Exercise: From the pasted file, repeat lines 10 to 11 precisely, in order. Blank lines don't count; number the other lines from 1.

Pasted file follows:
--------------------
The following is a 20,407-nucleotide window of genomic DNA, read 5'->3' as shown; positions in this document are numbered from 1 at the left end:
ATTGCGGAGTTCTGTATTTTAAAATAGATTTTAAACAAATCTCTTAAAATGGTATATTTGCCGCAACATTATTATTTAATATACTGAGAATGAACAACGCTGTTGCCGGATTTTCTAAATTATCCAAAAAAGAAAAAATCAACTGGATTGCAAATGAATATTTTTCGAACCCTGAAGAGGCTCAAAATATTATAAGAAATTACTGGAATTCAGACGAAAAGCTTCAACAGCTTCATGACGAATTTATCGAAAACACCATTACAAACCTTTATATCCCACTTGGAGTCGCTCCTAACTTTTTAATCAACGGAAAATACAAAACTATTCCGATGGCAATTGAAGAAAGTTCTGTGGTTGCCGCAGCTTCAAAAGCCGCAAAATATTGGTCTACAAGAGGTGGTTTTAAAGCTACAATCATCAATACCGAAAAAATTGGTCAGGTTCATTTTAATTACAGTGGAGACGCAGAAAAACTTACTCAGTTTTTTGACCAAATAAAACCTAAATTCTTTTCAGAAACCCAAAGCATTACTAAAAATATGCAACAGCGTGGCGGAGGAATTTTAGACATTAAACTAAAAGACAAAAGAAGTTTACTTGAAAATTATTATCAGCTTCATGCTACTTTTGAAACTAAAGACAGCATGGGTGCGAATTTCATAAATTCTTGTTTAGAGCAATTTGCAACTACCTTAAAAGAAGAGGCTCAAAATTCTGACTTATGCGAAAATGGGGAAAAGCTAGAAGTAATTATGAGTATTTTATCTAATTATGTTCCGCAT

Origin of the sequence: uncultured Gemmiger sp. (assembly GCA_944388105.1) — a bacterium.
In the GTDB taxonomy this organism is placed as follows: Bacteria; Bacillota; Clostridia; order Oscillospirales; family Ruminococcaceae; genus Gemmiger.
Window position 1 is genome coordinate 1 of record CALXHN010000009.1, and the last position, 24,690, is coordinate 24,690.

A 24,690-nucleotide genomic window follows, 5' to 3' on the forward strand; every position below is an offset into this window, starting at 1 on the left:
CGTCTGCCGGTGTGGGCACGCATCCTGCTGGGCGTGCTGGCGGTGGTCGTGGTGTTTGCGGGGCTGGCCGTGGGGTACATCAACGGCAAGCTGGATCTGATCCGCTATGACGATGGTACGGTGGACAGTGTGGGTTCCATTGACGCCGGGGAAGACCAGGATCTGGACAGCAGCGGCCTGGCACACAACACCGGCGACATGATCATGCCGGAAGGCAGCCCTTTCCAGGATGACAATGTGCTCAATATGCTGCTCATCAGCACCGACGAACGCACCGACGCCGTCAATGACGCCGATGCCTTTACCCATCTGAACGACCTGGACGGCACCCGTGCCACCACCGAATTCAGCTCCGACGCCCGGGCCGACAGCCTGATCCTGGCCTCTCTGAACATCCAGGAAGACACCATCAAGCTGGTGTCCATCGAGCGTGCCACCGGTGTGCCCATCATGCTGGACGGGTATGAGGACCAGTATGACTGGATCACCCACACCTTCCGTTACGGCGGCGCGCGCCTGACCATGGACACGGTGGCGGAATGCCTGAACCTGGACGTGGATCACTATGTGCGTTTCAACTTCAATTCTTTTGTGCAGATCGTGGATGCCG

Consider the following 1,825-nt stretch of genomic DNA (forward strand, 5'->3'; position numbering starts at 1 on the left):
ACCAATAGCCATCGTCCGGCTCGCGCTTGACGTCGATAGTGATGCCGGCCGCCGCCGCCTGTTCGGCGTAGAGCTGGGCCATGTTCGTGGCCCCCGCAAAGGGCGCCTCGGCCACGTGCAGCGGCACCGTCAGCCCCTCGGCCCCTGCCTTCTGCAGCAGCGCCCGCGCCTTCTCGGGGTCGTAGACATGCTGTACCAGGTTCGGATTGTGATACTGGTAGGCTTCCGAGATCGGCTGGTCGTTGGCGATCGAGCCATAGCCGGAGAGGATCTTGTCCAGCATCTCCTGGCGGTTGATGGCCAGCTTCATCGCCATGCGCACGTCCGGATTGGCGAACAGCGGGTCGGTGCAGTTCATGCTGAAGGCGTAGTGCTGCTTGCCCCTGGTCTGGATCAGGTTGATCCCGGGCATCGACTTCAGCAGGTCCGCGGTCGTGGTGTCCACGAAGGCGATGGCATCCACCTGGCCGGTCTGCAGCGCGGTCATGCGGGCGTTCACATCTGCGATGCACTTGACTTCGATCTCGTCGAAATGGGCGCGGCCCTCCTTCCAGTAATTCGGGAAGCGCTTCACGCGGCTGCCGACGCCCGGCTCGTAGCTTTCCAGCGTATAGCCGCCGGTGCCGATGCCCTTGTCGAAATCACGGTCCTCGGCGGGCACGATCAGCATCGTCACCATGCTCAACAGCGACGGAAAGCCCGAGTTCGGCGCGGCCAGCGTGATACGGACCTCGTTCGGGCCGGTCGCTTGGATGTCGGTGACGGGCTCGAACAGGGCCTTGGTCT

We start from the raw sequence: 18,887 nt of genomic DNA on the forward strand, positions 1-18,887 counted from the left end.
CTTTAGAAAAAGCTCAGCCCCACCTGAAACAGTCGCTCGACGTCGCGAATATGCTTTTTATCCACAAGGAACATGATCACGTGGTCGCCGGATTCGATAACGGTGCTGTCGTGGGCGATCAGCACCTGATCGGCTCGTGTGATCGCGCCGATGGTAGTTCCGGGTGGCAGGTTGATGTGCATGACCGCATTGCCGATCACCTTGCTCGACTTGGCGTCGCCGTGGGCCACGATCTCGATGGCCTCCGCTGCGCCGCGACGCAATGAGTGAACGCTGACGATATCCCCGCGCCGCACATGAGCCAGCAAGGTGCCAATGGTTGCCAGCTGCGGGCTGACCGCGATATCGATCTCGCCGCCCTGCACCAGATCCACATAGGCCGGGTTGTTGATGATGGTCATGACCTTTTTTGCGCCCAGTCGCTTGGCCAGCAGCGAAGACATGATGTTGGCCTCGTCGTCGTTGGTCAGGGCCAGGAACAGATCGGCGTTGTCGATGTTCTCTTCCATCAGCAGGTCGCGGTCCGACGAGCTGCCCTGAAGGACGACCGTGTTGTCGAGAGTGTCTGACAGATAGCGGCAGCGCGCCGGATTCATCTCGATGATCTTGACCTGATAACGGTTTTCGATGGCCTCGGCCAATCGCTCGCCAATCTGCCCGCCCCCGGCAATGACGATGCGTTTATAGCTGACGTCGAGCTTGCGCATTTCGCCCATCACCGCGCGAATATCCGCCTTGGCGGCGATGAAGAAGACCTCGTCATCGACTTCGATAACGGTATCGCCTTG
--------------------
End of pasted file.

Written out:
We start from the raw sequence: 18,887 nt of genomic DNA on the forward strand, positions 1-18,887 counted from the left end.
CTTTAGAAAAAGCTCAGCCCCACCTGAAACAGTCGCTCGACGTCGCGAATATGCTTTTTATCCACAAGGAACATGATCACGTGGTCGCCGGATTCGATAACGGTGCTGTCGTGGGCGATCAGCACCTGATCGGCTCGTGTGATCGCGCCGATGGTAGTTCCGGGTGGCAGGTTGATGTGCATGACCGCATTGCCGATCACCTTGCTCGACTTGGCGTCGCCGTGGGCCACGATCTCGATGGCCTCCGCTGCGCCGCGACGCAATGAGTGAACGCTGACGATATCCCCGCGCCGCACATGAGCCAGCAAGGTGCCAATGGTTGCCAGCTGCGGGCTGACCGCGATATCGATCTCGCCGCCCTGCACCAGATCCACATAGGCCGGGTTGTTGATGATGGTCATGACCTTTTTTGCGCCCAGTCGCTTGGCCAGCAGCGAAGACATGATGTTGGCCTCGTCGTCGTTGGTCAGGGCCAGGAACAGATCGGCGTTGTCGATGTTCTCTTCCATCAGCAGGTCGCGGTCCGACGAGCTGCCCTGAAGGACGACCGTGTTGTCGAGAGTGTCTGACAGATAGCGGCAGCGCGCCGGATTCATCTCGATGATCTTGACCTGATAACGGTTTTCGATGGCCTCGGCCAATCGCTCGCCAATCTGCCCGCCCCCGGCAATGACGATGCGTTTATAGCTGACGTCGAGCTTGCGCATTTCGCCCATCACCGCGCGAATATCCGCCTTGGCGGCGATGAAGAAGACCTCGTCATCGACTTCGATAACGGTATCGCCTTG